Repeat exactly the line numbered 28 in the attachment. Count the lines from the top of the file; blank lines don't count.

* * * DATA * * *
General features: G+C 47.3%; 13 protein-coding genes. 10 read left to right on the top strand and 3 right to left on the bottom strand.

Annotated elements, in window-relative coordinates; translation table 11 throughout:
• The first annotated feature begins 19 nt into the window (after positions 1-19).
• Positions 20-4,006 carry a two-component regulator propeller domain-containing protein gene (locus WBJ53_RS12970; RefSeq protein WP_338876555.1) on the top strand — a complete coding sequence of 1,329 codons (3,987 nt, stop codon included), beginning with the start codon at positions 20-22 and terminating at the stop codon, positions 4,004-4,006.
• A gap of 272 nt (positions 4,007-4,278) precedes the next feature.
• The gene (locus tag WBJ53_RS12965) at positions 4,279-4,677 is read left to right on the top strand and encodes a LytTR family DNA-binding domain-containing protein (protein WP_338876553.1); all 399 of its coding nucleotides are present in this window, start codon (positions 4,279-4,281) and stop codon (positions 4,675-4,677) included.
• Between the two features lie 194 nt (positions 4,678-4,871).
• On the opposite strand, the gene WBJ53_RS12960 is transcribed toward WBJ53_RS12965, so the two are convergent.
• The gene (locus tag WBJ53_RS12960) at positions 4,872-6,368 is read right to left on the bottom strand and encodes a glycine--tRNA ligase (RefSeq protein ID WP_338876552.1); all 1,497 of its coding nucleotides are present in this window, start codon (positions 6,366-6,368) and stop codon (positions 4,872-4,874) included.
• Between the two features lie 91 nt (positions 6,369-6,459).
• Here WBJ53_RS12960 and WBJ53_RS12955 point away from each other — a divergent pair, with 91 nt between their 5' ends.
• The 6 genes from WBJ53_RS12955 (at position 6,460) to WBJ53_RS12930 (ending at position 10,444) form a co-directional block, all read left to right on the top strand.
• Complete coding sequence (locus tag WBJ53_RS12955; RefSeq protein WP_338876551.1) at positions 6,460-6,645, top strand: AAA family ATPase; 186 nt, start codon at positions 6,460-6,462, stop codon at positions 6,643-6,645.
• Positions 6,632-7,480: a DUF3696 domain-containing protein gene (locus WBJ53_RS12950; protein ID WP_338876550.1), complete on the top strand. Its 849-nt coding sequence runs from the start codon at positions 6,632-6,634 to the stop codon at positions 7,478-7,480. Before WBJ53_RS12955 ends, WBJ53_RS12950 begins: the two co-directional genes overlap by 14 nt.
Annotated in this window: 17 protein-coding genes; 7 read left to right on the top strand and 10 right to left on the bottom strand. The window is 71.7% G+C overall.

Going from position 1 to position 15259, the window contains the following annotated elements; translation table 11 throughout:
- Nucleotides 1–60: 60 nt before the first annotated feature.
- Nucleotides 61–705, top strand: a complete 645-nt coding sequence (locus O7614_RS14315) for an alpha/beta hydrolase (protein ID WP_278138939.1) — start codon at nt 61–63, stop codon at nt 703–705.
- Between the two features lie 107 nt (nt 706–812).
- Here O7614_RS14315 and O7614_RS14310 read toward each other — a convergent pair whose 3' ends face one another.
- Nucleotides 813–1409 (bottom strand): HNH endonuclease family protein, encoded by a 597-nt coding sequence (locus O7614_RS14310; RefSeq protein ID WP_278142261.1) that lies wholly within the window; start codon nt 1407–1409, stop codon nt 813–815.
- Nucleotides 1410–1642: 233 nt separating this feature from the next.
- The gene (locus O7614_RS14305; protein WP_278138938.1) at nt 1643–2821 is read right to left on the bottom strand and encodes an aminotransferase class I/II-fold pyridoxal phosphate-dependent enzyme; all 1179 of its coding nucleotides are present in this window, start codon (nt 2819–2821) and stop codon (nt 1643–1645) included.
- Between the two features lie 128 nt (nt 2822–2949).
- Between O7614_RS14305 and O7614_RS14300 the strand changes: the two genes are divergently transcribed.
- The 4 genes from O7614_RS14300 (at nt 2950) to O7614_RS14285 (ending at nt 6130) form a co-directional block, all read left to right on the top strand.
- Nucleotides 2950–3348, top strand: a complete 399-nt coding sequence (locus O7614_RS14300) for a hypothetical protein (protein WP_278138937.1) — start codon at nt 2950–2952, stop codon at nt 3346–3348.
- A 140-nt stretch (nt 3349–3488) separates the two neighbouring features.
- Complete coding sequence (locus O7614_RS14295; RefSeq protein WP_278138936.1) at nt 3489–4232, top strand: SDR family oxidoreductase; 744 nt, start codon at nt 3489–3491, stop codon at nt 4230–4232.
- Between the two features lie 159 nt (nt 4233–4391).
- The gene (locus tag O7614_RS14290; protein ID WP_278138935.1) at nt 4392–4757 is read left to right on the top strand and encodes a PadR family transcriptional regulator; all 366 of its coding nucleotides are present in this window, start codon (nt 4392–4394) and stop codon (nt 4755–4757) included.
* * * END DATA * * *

- A 140-nt stretch (nt 3349–3488) separates the two neighbouring features.